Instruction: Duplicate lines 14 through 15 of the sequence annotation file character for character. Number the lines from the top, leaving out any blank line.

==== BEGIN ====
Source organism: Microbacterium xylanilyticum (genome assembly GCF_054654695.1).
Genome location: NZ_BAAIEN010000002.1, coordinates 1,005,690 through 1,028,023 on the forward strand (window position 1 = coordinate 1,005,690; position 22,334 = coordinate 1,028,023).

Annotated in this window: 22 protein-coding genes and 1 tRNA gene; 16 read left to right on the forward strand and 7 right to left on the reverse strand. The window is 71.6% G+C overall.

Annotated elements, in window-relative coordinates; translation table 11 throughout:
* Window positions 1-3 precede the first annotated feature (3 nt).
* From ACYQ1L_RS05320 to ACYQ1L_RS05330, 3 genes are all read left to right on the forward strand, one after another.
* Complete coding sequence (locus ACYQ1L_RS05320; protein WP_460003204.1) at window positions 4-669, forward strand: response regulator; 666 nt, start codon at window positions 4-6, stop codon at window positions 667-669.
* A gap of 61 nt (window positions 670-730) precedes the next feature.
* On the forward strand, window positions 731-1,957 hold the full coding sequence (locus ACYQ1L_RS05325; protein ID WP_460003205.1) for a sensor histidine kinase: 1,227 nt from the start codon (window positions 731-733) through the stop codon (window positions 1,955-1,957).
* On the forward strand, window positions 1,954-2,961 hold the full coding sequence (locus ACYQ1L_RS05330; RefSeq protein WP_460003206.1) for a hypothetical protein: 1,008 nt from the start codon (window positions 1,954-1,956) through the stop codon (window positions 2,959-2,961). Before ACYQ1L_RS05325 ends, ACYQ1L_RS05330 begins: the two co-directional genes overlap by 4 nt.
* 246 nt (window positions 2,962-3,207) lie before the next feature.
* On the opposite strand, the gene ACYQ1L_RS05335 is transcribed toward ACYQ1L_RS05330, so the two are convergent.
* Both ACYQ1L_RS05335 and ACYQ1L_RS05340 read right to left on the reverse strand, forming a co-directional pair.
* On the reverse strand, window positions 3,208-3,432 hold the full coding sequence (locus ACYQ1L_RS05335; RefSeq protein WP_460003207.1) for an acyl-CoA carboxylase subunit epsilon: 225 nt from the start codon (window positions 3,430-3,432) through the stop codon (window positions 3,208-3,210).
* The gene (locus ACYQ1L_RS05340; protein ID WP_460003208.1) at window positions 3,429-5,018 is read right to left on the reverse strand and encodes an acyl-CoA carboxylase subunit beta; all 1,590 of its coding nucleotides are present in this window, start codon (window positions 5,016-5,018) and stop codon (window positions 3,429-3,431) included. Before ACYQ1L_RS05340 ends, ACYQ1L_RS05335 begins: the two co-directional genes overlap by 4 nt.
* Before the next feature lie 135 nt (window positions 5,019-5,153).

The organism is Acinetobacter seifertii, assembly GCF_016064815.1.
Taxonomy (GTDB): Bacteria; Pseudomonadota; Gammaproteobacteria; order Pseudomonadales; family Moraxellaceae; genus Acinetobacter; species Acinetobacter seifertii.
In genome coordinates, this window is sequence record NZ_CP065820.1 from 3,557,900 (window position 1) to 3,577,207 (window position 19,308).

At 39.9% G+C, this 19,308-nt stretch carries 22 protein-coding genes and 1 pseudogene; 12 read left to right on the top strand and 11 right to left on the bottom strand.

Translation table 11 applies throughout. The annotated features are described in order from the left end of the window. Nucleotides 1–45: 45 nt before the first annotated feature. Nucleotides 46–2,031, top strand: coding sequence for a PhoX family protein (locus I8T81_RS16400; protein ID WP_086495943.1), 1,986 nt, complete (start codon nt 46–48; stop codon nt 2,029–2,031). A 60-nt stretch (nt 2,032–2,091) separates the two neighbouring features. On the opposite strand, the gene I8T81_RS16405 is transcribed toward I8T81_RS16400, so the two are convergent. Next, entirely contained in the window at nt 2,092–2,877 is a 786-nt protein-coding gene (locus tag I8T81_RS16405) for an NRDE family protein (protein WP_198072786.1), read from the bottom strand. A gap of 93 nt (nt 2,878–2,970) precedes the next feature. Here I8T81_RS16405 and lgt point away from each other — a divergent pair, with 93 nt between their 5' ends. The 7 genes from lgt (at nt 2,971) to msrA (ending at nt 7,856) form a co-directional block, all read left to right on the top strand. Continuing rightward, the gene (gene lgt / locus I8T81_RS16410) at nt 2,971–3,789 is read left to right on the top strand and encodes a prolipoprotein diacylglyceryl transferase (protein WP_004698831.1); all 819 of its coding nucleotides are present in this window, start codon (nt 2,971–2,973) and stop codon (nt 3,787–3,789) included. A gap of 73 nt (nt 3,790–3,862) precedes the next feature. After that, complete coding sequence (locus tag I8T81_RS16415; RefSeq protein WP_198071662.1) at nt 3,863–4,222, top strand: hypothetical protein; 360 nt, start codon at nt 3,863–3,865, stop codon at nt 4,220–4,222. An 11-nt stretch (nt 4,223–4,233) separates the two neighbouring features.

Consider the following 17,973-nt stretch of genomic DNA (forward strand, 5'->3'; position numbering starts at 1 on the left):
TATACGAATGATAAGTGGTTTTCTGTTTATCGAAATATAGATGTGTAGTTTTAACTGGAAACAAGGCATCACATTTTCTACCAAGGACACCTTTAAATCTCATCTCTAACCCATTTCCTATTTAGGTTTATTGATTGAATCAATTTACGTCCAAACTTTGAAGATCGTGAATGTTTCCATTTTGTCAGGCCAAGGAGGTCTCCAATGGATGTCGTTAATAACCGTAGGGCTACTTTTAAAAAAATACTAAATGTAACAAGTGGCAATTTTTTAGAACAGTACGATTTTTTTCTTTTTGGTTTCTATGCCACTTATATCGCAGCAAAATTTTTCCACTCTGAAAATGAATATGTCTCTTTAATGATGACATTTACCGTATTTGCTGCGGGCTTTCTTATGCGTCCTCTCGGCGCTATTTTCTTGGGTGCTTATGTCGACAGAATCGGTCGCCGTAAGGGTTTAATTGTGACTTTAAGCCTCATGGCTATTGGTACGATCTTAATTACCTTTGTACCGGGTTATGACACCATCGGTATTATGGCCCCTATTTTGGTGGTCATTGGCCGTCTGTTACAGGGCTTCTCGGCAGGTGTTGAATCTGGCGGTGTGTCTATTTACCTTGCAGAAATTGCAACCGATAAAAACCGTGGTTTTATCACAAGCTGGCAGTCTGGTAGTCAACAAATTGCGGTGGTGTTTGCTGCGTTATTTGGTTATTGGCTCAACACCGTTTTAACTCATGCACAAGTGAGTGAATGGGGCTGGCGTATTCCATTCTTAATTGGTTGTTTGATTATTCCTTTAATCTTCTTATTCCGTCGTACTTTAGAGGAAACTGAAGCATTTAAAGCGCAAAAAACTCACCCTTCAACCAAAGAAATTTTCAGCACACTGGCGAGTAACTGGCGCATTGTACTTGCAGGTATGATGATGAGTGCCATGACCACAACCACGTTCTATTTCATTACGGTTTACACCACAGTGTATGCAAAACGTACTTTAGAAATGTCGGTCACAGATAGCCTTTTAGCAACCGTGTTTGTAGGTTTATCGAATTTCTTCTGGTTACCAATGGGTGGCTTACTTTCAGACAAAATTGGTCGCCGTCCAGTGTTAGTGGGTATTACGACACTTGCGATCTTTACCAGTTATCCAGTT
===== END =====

* On the reverse strand, window positions 3,208-3,432 hold the full coding sequence (locus ACYQ1L_RS05335; RefSeq protein WP_460003207.1) for an acyl-CoA carboxylase subunit epsilon: 225 nt from the start codon (window positions 3,430-3,432) through the stop codon (window positions 3,208-3,210).
* The gene (locus ACYQ1L_RS05340; protein ID WP_460003208.1) at window positions 3,429-5,018 is read right to left on the reverse strand and encodes an acyl-CoA carboxylase subunit beta; all 1,590 of its coding nucleotides are present in this window, start codon (window positions 5,016-5,018) and stop codon (window positions 3,429-3,431) included. Before ACYQ1L_RS05340 ends, ACYQ1L_RS05335 begins: the two co-directional genes overlap by 4 nt.